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With the technology-focused Magnificent Seven1 stocks accounting for about 25% of the value of the S&P 500 Index,2 investors are looking for any signs that market breadth will improve and make room for other sectors and styles to outperform. I think one interesting space to explore is US small-cap stocks.

While small caps are more volatile than large-cap stocks, I see several reasons investors may want to consider an allocation to US small caps in a diversified portfolio:

  • Economic growth expectations for the US are stronger than in Europe, the UK, and Japan, which could benefit domestically oriented small-cap stocks.
    Last year, the consensus view was that a recession was on the way. But with consumer spending remaining healthy, inflation moderating, and interest-rate cuts on the horizon, the economy might actually be accelerating. And, given their greater economic sensitivity, this could actually be an environment in which small caps excel.
  • Small-cap valuations look attractive relative to large caps.
    Small caps have underperformed large caps over the past 11 years, yet we find that, historically, the cycle of large-cap outperformance over small caps has averaged about 10 years and then reversed. With the small-cap forward price/earnings (P/E) ratio3 at one of its lowest levels in recent years relative to the large-cap forward P/E ratio (FIGURE 1), a switch to small-cap outperformance may be due if the long-term pattern holds.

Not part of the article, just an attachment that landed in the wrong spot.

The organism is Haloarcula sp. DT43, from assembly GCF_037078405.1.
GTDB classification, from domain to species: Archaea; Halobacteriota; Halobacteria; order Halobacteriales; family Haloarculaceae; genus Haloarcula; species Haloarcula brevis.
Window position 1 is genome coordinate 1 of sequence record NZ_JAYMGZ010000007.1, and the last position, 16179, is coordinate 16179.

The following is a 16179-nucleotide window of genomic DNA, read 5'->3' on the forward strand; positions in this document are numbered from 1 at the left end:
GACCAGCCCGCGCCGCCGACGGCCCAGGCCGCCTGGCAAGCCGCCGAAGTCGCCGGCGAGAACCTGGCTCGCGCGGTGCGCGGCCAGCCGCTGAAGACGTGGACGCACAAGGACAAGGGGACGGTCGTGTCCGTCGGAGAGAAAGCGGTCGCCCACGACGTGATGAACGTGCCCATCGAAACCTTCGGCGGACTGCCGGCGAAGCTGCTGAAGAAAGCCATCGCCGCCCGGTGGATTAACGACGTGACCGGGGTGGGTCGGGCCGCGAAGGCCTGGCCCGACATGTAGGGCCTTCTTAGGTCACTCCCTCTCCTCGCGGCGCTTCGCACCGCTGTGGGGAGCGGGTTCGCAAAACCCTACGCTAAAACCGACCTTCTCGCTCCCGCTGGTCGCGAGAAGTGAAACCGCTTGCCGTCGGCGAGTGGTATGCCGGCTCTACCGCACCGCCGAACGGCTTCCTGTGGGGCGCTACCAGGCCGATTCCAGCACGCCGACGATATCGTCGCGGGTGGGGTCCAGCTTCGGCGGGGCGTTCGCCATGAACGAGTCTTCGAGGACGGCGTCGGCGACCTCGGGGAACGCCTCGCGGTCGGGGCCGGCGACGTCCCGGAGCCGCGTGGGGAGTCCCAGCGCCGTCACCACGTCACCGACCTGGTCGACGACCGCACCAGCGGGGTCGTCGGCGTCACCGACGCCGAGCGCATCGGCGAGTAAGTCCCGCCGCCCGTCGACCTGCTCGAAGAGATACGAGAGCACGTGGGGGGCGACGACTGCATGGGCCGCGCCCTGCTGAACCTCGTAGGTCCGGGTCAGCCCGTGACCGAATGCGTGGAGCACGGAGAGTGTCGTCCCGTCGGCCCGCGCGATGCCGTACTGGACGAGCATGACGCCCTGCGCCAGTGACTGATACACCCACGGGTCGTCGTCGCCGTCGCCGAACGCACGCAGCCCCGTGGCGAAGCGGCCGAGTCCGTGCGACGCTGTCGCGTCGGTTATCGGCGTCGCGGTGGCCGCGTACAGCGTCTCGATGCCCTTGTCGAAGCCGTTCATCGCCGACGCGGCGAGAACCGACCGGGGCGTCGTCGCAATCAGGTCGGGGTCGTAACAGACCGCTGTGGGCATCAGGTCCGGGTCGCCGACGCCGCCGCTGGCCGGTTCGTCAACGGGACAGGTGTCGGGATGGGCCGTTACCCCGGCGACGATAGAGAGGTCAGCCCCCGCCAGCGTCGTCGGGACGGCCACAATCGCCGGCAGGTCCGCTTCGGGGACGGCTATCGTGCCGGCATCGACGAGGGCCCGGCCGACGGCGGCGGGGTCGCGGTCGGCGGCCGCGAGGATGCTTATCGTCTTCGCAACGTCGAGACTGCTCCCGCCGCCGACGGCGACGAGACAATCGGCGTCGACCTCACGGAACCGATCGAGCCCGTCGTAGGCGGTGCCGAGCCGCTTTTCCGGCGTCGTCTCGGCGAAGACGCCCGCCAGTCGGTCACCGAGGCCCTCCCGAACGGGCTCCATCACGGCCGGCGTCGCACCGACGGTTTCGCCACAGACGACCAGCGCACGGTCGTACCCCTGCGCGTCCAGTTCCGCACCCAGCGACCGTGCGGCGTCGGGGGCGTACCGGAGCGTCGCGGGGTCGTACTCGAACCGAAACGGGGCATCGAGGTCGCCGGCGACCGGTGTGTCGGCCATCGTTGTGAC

Small Caps Have Been Trading at Historically Low Valuations Relative to Large Caps
12-Month Forward P/E Ratio of the Russell 2000 Index Divided by the 12-Month Forward P/E Ratio of the Russell 1000 Index

Data from 1/1/03-3/5/24. Past performance does not guarantee future results. Indices are unmanaged and not available for direct investment. Russell 1000 Index measures the performance of the large-cap segment of the US equity universe. Russell 2000 Index measures the performance of the small-cap segment of the US equity universe. For illustrative purposes only. Data Source: Refinitiv Eikon DataStream, 3/24.


  • The tailwinds that have given large-cap companies an edge and boosted their profits, including low taxes and light regulation, could become headwinds.
    Some large caps, including those in the tech space, have reaped the benefits of quasi-monopoly businesses. But these businesses are increasingly coming under scrutiny from policymakers and regulators.
  • A large pipeline of private companies could come to the public small-cap market at relatively inexpensive valuations.
    The number of private companies entering the public small-cap market through an initial public offering has slowed in the last few years, but that could change as economic conditions improve. In addition, small-cap stocks could be acquisition targets for large-cap companies looking for “inorganic” growth. Following a sparse year for mergers and acquisitions in 2023, activity has picked up this year, which could create unique opportunities for small-cap managers.
  • The inefficiency of the small-cap market makes it potentially fertile ground for active managers.
    Small-cap companies are less likely than large-cap companies to be covered by research analysts. And with less information available, it’s more likely that the stocks may be mispriced. There also tends to be more dispersion in the performance and valuations of small caps, which can make for a more attractive opportunity set for skilled stock pickers.